They’ve taught in schools, worked among lepers, ministered to the sick, prepared Catholics for the sacraments and toiled in mission fields across the globe. And that doesn’t even begin to include all their many varied ministries that have touched the lives of countless people.
In a Nov. 17 celebration at the Cathedral of Mary Our Queen in Homeland, the Archdiocese of Baltimore recognized the combined 4,625 years of service of the 84 religious sisters, brothers and priests serving in the Baltimore archdiocese who are marking 25, 50, 60, 65, 70 and 75 years in religious life.
Thirty-one honorees attended the Mass, which was celebrated by Bishop W. Francis Malooly, western vicar, and concelebrated by Bishop Denis J. Madden, urban vicar, retired Archbishop William D. Borders and retired eastern vicar Bishop William C. Newman.
Archbishop Edwin F. O’Brien and Bishop Mitchell T. Rozanski, eastern vicar, could not attend because of other commitments. In a written statement, Archbishop O’Brien said the archdiocese gives thanks for the religious serving in the Archdiocese of Baltimore.
“We give thanks to them for their fidelity in a life consecrated through the evangelical counsels of poverty, chastity and obedience,” he said. “We are indebted to them for their many and varied ministries that make visible the call of the Gospel. I pray that God will bless them for all that they have contributed and continue to give through prayer, sacrifice, presence and good works.”
Many of the jubilarians said they felt called by God to serve the church by dedicating their entire lives to ministry.
Sister M. Francis Regis Carton, S.S.N.D., a theology professor at the College of Notre Dame of Maryland, Baltimore, who is celebrating 60 years as a School Sister of Notre Dame, remembered how she gave up a lucrative job as a commercial representative for the New York Telephone Company to become a sister.
“It was a well-paying job for the time,” said Sister Francis Regis. “But I felt I wanted to do something of more value to be helpful to people.”
In college, Sister Francis Regis had a double major in history and education – which helped her immensely in the religious life where she spent most of her years as an educator. Sister Francis Regis taught at St. James School in Baltimore and the Institute of Notre Dame in Baltimore. She served four years as her order’s provincial leader and has taught at Notre Dame for more than five decades.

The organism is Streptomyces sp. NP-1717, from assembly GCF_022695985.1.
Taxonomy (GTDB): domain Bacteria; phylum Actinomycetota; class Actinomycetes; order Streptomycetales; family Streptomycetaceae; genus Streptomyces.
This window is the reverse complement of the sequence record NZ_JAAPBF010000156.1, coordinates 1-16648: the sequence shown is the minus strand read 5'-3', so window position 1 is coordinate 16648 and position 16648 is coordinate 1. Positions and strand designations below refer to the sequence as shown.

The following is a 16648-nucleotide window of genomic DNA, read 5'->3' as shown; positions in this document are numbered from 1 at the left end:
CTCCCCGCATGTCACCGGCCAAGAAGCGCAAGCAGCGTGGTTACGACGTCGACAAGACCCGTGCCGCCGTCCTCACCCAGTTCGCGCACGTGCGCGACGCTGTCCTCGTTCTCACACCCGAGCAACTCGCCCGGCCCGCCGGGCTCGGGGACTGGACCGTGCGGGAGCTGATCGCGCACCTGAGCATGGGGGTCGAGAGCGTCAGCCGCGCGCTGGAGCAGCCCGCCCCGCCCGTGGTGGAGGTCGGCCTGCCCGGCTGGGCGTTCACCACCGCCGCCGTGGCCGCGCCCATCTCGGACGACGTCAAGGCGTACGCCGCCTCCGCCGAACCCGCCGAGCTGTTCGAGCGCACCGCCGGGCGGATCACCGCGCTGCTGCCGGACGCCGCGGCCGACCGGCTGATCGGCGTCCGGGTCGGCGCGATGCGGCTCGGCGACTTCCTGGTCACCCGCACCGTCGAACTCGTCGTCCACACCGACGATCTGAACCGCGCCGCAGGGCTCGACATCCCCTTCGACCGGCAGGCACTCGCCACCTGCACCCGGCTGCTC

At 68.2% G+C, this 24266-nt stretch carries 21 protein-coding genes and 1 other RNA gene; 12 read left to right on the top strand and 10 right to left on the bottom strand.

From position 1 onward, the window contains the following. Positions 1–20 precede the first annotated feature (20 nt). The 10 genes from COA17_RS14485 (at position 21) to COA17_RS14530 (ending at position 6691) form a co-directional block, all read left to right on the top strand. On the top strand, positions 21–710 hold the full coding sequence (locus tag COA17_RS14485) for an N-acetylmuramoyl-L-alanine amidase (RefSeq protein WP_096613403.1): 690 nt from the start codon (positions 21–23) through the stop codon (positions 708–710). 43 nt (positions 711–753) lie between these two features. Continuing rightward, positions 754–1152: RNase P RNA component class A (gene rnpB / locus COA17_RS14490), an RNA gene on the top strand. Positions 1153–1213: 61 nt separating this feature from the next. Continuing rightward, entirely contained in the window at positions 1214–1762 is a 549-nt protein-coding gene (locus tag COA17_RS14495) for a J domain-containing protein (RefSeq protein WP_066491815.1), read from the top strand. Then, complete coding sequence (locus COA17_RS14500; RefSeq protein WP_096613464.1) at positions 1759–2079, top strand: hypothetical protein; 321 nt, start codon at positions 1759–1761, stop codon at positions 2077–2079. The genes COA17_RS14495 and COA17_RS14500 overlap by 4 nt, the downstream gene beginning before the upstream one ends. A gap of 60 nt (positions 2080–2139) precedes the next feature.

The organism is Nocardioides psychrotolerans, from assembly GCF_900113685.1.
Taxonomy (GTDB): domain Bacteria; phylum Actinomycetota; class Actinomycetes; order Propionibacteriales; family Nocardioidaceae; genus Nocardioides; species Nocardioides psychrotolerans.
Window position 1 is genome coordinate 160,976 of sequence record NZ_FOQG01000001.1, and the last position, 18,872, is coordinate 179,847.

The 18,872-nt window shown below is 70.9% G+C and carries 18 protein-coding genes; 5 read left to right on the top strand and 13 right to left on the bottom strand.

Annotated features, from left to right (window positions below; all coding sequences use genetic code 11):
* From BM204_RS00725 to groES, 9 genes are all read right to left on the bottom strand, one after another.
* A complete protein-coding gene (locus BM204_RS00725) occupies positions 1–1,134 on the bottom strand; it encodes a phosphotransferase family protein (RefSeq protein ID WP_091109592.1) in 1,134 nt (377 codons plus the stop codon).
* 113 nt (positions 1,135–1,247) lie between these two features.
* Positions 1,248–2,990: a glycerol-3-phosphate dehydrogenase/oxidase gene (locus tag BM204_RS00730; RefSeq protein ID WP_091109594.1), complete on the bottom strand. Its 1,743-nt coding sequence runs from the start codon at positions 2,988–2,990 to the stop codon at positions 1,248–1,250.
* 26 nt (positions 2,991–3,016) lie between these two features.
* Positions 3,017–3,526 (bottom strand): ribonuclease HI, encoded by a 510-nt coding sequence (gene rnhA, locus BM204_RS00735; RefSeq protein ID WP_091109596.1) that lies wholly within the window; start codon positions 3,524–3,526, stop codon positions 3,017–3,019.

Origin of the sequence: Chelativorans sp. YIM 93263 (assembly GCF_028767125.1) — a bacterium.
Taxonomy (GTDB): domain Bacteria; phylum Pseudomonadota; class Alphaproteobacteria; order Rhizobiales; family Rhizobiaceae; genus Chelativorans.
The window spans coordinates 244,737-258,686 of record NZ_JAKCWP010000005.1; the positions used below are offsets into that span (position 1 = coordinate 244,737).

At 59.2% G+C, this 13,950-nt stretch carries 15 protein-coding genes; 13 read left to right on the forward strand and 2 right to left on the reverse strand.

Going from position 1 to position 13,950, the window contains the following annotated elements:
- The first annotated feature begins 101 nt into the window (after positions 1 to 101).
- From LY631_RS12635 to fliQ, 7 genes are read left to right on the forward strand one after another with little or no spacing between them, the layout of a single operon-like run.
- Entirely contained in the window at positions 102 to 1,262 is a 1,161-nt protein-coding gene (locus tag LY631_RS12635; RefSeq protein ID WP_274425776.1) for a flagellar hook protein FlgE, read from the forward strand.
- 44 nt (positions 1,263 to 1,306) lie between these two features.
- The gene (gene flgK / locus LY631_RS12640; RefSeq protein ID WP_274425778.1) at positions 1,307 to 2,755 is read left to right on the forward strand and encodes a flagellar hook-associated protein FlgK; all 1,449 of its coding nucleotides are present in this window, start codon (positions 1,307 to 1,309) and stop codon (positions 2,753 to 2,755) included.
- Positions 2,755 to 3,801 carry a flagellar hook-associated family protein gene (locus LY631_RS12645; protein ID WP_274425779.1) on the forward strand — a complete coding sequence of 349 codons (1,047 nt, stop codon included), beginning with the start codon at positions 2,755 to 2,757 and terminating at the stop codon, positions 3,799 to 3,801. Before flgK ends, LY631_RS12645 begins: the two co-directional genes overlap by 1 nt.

“I love teaching,” she said. “Teaching keeps you in touch with what’s going on in people’s lives, and it can make you compassionate toward people in their difficulties.”
Brother Finbar Gallagher, T.O.R., who is celebrating 50 years as a Franciscan Third Order Regular brother, said he loves his order’s commitment to the poor and vulnerable. Brother Finbar spent 17 years as a missionary in Brazil where he worked as the procurator for his religious community and ministered in a leper colony.
“Some people looked down on them (people with leprosy),” remembered Brother Finbar. “They were so grateful to us.”
When he first learned he would be working with people with leprosy, Brother Finbar said he didn’t think he had the strength to do it. But the prayers of people at home supported him, he said.
“You have to depend on God,” he said. “God gives you the grace to do things you don’t think you can do.”
Brother Finbar compared his current ministry at St. Elizabeth of Hungary in Highlandtown as an extension of his earlier mission work. Fluent in Portuguese and able to speak some Spanish, Brother Finbar said he ministers in a community that is seeing an increase in immigrants who are looking to the church for support.
Brother Finbar works in his parish’s St. Vincent de Paul Society and has ministered at the Franciscan Center in Baltimore.
Religious orders provide an important service in urban ministry, said Brother Finbar, staffing many city parishes and reaching out to those in need.
Community life has been a tremendous support to Sister Loretta Cornell, M.H.S.H. The Baltimore native, who grew up in St. Matthew parish, is celebrating 25 years as a Mission Helper of the Sacred Heart.
“We live in a society where there is a lot of focus on material things, but that’s not where the happiness is,” said Sister Loretta, who has ministered as a youth minister, pastoral associate, director of religious education and campus minister at The Seton Keough High School in Baltimore.
“Happiness comes when you have a relationship with Jesus and when you know that no matter what, God is there for you,” she said. “If you say yes to God, all things are possible.”
Sister Loretta said she loves the prayer life of her community and she loves serving people. She currently serves in her order’s administrative headquarters in Baltimore.
“I’ve learned so much from God’s people,” she said. “I love ministering to them.”